Underserved populations without proper medical insurance are at a higher risk of serious diabetes complications related to not getting diagnosed right away.
More about type 2 diabetes complications
Type 2 diabetes can lead to many complications. A third of people with diabetes have not been diagnosed yet. It can take four to seven years to get diagnosed with diabetes. At the time of diagnosis, a lot of these people have already developed complications from diabetes. These complications include eye disease, kidney disease, hypoglycemia, neuropathy, and heart disease. In the United States, type 2 diabetes is more common in minorities, like Latinos and non-Latino blacks. These populations face many obstacles in getting proper care to manage their diabetes. For example, they might not have a job that provides insurance, they might not have transportation for doctor visits, or they might have limited access to healthcare.
This study looked at the differences in the rate of diabetes and complications across different ethnicities and income levels. They looked at newly diagnosed adults with type 2 diabetes from ethnic minorities (mostly Latinos and non-Latino blacks). This group was made up of people who were unemployed, did not have proper health insurance, and almost a third did not speak English. They faced many social and financial challenges that impacted their diabetes and its complications. The researchers found a very high rate of diabetes complications already present at the time of diagnosis within this group. For example, microvascular complications (which means damage to small blood vessels that could effect the eyes, kidneys, and nerves) were present in 50.1% of the adults from this group. Also, high blood pressure was present in 69.4%. These serious complications can lead to higher risk of kidney failure, amputation, or death in the long term.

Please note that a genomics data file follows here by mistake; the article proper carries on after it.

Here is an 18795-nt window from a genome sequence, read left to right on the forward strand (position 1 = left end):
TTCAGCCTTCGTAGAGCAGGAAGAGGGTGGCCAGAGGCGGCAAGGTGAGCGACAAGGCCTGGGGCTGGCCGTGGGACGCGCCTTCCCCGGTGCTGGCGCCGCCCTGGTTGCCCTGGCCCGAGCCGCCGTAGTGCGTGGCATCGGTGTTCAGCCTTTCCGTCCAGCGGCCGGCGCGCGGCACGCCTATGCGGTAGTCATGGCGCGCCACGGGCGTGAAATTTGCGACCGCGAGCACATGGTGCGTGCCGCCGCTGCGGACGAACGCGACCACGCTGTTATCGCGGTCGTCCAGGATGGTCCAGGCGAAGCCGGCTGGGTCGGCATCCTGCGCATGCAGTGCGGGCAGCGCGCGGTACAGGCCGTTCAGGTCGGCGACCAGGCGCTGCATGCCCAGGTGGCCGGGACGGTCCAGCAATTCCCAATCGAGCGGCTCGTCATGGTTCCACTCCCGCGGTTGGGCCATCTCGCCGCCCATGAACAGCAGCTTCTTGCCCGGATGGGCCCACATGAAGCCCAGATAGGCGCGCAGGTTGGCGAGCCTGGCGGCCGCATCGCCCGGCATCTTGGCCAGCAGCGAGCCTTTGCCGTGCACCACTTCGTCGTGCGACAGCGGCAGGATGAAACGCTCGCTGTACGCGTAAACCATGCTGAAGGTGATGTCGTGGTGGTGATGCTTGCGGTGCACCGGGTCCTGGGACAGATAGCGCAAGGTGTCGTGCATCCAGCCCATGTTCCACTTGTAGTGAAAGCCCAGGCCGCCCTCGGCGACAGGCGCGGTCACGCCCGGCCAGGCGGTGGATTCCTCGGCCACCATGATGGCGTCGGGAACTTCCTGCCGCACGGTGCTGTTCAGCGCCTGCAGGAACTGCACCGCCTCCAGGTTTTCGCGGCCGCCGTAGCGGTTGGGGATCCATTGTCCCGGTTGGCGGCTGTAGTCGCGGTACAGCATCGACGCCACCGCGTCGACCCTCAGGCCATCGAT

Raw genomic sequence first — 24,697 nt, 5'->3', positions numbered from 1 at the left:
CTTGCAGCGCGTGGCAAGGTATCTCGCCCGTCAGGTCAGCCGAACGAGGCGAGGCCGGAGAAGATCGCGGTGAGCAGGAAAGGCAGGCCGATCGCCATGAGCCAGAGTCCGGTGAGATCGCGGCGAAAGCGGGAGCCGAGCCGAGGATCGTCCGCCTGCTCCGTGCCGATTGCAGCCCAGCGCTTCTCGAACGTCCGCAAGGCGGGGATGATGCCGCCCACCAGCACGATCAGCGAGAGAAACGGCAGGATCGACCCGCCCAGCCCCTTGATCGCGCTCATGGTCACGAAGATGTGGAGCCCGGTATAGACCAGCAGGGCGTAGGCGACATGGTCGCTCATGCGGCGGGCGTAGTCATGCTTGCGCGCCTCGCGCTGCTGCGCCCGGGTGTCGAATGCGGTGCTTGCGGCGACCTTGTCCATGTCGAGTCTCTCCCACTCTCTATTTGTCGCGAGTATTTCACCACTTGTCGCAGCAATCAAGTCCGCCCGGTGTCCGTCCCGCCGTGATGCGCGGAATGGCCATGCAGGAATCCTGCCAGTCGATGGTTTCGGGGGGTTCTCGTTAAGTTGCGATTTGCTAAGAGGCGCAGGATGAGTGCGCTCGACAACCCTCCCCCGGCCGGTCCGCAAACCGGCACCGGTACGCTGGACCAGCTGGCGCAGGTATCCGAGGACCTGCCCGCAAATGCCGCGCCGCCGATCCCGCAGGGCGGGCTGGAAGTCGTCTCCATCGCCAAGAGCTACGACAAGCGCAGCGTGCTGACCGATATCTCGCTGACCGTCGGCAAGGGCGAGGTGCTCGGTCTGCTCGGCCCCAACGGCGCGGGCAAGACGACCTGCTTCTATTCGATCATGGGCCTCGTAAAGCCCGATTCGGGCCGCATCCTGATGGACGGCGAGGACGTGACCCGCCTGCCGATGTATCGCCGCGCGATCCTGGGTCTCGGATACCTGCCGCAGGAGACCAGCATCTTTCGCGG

In conclusion, underserved patients without proper medical insurance are at a higher risk of developing diabetes complications related to not getting diagnosed immediately compared to those with better medical insurance and of different ethnicities. Within underinsured minority populations, it is very common to have already developed diabetes complications at the time of actual diagnosis that can lead to worse outcomes and serious complications in the long term.